“Caught in the swirl of life,” Sheffer writes, “one might conform, resist and even commit harm all in the same afternoon.”
That sentence, which comes toward the end of Sheffer’s book, makes it sound as if the Hans Asperger she presents is a complex figure, full of ambiguities and contradictions, hard to characterize with any certainty and impossible to pin down. For most of “Asperger’s Children,” however, she seems interested less in a complex biographical portrait than an indictment, as she methodically marshals her evidence and lays out her argument.
She acknowledges Asperger’s “well-known support for children with disabilities” and the “two-sided nature to his actions,” but the overall sense you get is that Sheffer judges Asperger’s ambivalence woefully insufficient. If anything, his mixed record suggests to her that he knew better, rendering him ultimately responsible for the ignominious decisions he made. His life, in her telling, begins with his career at the Children’s Hospital in Vienna. Just 25, he was hired in 1931 by Franz Hamburger, an anti-Semite with an “anti-scientific attitude” who had been purging liberals and Jews from the faculty ranks. In addition to Asperger, Hamburger hired Erwin Jekelius, who would later become the director of Steinhof Psychiatric Institute and then Spiegelgrund, Steinhof’s youth ward, where children deemed physically or mentally “irredeemable” would be sent to their deaths.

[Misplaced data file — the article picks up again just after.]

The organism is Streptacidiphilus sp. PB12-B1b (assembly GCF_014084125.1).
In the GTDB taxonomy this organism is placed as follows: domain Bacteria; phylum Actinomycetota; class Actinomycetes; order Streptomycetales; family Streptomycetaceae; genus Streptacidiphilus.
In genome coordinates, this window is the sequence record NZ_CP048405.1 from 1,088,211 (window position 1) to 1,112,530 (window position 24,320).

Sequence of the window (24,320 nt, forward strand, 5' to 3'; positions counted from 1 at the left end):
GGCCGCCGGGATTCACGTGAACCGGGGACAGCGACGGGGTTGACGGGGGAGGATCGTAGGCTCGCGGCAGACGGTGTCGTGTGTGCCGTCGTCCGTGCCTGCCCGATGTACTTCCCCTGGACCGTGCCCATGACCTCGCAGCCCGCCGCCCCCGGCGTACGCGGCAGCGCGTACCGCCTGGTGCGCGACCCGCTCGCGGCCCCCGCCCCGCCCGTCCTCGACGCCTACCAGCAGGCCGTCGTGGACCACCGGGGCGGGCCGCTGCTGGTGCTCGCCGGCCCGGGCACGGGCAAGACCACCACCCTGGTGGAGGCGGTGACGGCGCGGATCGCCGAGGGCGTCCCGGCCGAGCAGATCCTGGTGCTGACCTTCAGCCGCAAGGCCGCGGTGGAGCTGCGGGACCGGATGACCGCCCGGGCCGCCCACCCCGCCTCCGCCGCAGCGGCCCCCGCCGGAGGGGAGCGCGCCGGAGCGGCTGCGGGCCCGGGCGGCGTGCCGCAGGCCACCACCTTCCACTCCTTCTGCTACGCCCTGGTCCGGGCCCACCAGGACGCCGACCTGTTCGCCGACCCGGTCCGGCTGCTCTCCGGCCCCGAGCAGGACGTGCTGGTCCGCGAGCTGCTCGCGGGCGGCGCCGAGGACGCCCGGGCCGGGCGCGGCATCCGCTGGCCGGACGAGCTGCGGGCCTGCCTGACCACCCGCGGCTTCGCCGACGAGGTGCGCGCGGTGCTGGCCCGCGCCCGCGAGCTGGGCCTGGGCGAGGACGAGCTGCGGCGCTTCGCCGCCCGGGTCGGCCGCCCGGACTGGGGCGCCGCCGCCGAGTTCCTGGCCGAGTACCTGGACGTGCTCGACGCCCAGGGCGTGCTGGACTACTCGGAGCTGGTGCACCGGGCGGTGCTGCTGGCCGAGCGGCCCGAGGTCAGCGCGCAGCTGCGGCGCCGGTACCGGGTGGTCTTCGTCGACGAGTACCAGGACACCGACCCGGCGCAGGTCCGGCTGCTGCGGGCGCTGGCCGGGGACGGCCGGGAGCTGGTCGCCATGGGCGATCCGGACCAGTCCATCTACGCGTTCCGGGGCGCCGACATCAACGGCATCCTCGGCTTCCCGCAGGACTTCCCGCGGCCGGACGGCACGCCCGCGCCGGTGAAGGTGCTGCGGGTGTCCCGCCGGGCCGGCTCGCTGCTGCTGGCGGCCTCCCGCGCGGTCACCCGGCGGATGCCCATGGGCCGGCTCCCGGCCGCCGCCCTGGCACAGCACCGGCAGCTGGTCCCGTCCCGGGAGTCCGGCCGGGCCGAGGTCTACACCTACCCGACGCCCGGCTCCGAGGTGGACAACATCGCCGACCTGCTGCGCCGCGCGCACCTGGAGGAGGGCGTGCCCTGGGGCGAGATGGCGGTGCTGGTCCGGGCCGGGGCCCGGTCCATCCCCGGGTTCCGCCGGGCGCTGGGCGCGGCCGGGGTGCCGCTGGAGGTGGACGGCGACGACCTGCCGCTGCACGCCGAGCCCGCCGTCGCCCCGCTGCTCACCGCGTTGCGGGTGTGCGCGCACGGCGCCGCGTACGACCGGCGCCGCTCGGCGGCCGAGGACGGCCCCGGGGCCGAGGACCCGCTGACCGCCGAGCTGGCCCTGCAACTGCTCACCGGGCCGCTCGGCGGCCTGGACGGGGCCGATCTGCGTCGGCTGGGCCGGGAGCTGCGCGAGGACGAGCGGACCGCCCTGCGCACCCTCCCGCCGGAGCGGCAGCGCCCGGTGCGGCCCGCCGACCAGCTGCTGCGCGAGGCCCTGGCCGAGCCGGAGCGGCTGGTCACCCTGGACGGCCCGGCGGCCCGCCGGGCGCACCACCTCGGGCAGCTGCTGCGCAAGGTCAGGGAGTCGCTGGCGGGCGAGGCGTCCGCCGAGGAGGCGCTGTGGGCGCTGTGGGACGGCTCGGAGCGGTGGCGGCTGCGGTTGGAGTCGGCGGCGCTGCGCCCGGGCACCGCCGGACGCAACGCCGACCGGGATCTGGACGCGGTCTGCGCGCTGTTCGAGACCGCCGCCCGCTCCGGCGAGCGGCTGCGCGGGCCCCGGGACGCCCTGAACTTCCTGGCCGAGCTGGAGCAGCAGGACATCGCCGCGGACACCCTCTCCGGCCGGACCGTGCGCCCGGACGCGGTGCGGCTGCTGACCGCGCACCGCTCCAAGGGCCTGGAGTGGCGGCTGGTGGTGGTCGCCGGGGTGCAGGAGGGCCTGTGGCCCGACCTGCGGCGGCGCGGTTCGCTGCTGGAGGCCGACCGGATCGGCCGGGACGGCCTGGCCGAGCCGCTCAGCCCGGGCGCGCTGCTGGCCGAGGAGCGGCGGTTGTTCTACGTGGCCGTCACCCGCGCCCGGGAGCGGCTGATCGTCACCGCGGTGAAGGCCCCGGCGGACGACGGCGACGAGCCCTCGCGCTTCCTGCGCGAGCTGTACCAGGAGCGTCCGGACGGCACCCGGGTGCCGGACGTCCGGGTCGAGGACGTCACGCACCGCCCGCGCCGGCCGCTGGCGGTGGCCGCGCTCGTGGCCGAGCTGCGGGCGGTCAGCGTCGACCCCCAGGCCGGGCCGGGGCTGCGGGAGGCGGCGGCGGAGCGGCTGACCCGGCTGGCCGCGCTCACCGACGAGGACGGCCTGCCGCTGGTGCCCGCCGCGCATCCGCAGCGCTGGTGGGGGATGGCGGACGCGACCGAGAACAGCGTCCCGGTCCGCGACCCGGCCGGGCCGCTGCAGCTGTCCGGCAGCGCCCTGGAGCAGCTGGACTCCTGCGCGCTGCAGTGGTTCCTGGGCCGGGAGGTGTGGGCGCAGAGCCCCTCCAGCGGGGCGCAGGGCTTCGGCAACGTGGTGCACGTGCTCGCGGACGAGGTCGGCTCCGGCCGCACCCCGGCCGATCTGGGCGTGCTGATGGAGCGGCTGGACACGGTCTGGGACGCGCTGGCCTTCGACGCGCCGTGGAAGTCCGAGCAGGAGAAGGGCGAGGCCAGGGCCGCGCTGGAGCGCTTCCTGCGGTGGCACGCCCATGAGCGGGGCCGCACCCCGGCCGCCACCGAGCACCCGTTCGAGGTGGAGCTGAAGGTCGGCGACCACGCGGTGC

“Certainly, many of Hamburger’s protégés went on to be Nazi enthusiasts and leaders in the euthanasia program,” Sheffer writes. That Asperger was neither of these allowed him to rehabilitate his reputation after the war; a devout Catholic, he never joined the Nazi Party, and he stayed at his perch in the Children’s Hospital, away from what Sheffer calls “killing centers” like Spiegelgrund.
But the distance, Sheffer argues, was merely geographic. “Asperger participated in Vienna’s child-killing system on multiple levels,” she writes. After Hitler annexed Austria in March 1938, Asperger helped direct the Motorized Mother Advising program, which purported to dispense advice and care to mothers and children but also served to extend the surveillance powers of the Nazi regime. Staffers “noted children they considered to be disabled or genetically tainted,” Sheffer writes, recording cases of “hereditary feeblemindedness.”